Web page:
Fig. 3 is an elevational view of a low velocity '
air admitting grill provided in one side of the
ventilating header.
_
_
Referring more particularly to Figs. 1 and 2
of the drawing, my ventilated spray booth com 20
prises a housing enclosed by side walls I and 3
and a roof 5 through which the objects to be
sprayed are continuously passed. The spray
housing is provided with a ?oor ‘I spaced above
the ?oor 9 of the factory and provided with aper 25
tured exhaust grills H and I3 which are spaced
from the side walls i and 3 of the housing. ‘The
exhaust grills H and I3 are extendedvhorizontally
along the floor ‘I of the ‘housing, and may com
prise any suitable open-work grating or the like. 30
The objects to be sprayed are transported through
the spray booth‘over the floor "I and between the
exhaust grills II and I3 in any convenientman
ner as on an endless conveyor for example.
For supplying ventilating air to the spray
booth, I provide a motorized exhaust fan l5
would then otherwise tend to cause said high ' therein for drawing air through an air intake
velocity air streams to hug tightly to the object conduit H which extends upwardly and passes
being sprayed. This laterally projected air sub
through the roof ill of the factory, where fresh
sequent to its travel across the ceiling moves air is drawn in through an, elbow-2|.
40
_For properly distributing the ventilating air
downwardly comparatively slowly between the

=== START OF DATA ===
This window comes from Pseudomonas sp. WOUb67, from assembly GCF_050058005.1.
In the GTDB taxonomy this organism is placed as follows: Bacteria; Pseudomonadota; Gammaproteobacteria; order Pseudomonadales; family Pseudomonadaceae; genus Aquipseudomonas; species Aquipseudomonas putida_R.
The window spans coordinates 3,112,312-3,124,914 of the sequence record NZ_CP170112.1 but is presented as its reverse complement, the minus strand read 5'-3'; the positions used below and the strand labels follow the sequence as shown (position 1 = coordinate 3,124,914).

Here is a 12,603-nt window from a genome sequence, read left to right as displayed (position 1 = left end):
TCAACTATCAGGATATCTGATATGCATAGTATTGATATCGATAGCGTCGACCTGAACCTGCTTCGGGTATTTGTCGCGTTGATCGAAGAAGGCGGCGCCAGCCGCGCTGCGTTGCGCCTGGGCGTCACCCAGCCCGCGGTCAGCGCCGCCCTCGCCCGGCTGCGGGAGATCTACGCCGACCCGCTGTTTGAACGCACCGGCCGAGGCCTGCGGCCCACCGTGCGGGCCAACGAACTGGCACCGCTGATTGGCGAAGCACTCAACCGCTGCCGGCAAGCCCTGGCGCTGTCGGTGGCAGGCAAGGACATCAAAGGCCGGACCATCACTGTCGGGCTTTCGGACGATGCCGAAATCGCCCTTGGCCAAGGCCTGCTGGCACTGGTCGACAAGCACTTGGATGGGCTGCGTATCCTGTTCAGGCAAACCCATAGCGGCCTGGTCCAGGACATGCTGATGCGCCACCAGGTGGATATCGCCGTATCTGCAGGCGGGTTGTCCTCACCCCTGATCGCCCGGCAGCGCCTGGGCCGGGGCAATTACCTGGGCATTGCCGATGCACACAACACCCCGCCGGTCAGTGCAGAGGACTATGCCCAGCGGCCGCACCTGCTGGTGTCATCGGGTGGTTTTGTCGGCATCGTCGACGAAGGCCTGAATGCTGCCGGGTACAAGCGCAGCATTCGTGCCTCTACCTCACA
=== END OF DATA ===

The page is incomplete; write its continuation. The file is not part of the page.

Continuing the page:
downwardly projected high velocity air streams in the spray booth to carry the poisonous fumes
permitting them to maintain a substantially di
away from the workman and to aid him in prop
- rect path from inlet to‘outlet.
It is also anvobject of my invention to provide
is01
a ventilated spraying booth comprising a ?oor
having spaced exhaust apertures therein, an ex
h'aust fan for drawing air rapidly from the booth
through the exhaust'apertures, an air intake
60 fan having air directing means for directing a
volume of fresh air downwardly on opposite sides
of the object to be sprayed, and air projecting
nozzles for directing thin sheets of air down
wardly at high velocity adjacent the opposite
55 sides of the object between the object and the
large volume of downwardly directed air where
by the ventilating air is aided by gravity in
carrying the obnoxious spray vapors awayfrom
the operator.
,
a,
.
The invention, however, both as to it's or
erly distributing the sprayed material to provide
a smooth coat upon the object, the lower end of
the intake air conduit i1 is provided with a trans
versely disposed header 23 of ?at shallow con
struction which is transversely disposed in the
spraying booth over the objects to be sprayed.‘
The header is provided with inlet grills 25 and
21 which are mounted-in the lower wall of the
header on opposite sides of the position occupied